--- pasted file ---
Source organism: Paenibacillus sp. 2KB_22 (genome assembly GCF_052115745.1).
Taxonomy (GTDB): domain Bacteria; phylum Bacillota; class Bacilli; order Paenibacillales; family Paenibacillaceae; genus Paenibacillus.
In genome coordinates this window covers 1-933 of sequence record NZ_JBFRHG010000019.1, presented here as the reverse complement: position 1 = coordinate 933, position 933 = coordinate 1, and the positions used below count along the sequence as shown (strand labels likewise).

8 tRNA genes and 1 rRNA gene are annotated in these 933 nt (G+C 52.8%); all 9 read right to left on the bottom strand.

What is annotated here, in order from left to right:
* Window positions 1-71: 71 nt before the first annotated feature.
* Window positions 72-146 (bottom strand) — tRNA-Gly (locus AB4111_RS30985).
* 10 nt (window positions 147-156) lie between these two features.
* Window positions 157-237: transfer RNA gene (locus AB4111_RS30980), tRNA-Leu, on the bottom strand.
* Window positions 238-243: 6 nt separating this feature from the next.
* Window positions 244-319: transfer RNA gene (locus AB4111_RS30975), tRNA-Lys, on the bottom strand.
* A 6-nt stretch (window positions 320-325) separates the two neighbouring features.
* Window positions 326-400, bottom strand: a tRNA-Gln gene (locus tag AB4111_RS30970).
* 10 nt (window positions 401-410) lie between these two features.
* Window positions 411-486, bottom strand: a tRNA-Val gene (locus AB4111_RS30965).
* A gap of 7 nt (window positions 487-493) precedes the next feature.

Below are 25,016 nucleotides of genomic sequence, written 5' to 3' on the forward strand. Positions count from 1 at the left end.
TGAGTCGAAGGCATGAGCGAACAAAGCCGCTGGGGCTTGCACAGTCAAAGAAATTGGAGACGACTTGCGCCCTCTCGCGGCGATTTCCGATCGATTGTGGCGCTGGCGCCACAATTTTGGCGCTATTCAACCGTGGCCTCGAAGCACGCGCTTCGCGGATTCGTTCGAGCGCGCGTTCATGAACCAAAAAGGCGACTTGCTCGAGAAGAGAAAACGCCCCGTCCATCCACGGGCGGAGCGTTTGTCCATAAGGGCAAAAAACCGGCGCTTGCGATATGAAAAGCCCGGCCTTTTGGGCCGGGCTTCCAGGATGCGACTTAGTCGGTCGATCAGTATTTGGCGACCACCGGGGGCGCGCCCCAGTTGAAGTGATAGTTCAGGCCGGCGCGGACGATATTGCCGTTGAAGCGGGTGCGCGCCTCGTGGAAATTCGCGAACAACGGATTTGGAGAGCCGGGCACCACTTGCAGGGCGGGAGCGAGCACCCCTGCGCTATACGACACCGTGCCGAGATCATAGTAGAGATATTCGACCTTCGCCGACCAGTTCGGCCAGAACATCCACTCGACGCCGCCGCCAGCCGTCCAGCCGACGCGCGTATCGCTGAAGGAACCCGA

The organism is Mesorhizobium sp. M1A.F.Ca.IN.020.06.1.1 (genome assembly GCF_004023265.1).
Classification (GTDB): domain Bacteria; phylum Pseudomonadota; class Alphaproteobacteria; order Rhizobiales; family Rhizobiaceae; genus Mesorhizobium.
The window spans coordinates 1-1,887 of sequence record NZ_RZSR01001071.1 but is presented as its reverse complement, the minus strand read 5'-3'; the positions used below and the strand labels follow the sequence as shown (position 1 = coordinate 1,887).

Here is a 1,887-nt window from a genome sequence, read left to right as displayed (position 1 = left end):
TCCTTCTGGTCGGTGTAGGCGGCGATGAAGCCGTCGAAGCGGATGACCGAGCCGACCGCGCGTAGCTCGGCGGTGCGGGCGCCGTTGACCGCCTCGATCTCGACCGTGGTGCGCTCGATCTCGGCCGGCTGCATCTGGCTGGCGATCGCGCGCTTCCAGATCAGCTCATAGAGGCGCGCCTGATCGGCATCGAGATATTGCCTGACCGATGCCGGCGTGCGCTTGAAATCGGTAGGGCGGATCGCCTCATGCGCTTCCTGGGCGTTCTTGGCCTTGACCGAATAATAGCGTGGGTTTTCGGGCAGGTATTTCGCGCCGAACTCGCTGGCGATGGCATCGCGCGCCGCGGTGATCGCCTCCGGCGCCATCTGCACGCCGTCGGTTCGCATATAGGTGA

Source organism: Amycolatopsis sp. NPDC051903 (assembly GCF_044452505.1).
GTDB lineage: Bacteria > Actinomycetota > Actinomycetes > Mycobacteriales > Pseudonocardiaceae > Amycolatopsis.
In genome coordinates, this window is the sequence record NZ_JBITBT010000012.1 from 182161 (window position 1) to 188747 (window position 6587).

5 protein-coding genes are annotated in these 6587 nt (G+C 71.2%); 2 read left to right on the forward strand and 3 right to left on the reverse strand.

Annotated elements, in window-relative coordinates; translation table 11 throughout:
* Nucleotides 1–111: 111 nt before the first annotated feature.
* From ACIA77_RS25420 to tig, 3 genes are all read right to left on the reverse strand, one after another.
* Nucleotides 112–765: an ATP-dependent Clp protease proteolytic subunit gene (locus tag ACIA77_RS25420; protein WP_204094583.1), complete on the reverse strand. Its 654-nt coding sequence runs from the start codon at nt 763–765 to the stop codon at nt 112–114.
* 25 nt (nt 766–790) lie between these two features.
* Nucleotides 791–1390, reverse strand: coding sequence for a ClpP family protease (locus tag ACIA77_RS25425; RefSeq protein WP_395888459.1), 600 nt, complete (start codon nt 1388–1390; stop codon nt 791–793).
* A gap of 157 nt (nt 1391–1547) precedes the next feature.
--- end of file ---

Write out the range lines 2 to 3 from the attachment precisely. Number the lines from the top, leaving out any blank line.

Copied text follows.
Taxonomy (GTDB): domain Bacteria; phylum Bacillota; class Bacilli; order Paenibacillales; family Paenibacillaceae; genus Paenibacillus.
In genome coordinates this window covers 1-933 of sequence record NZ_JBFRHG010000019.1, presented here as the reverse complement: position 1 = coordinate 933, position 933 = coordinate 1, and the positions used below count along the sequence as shown (strand labels likewise).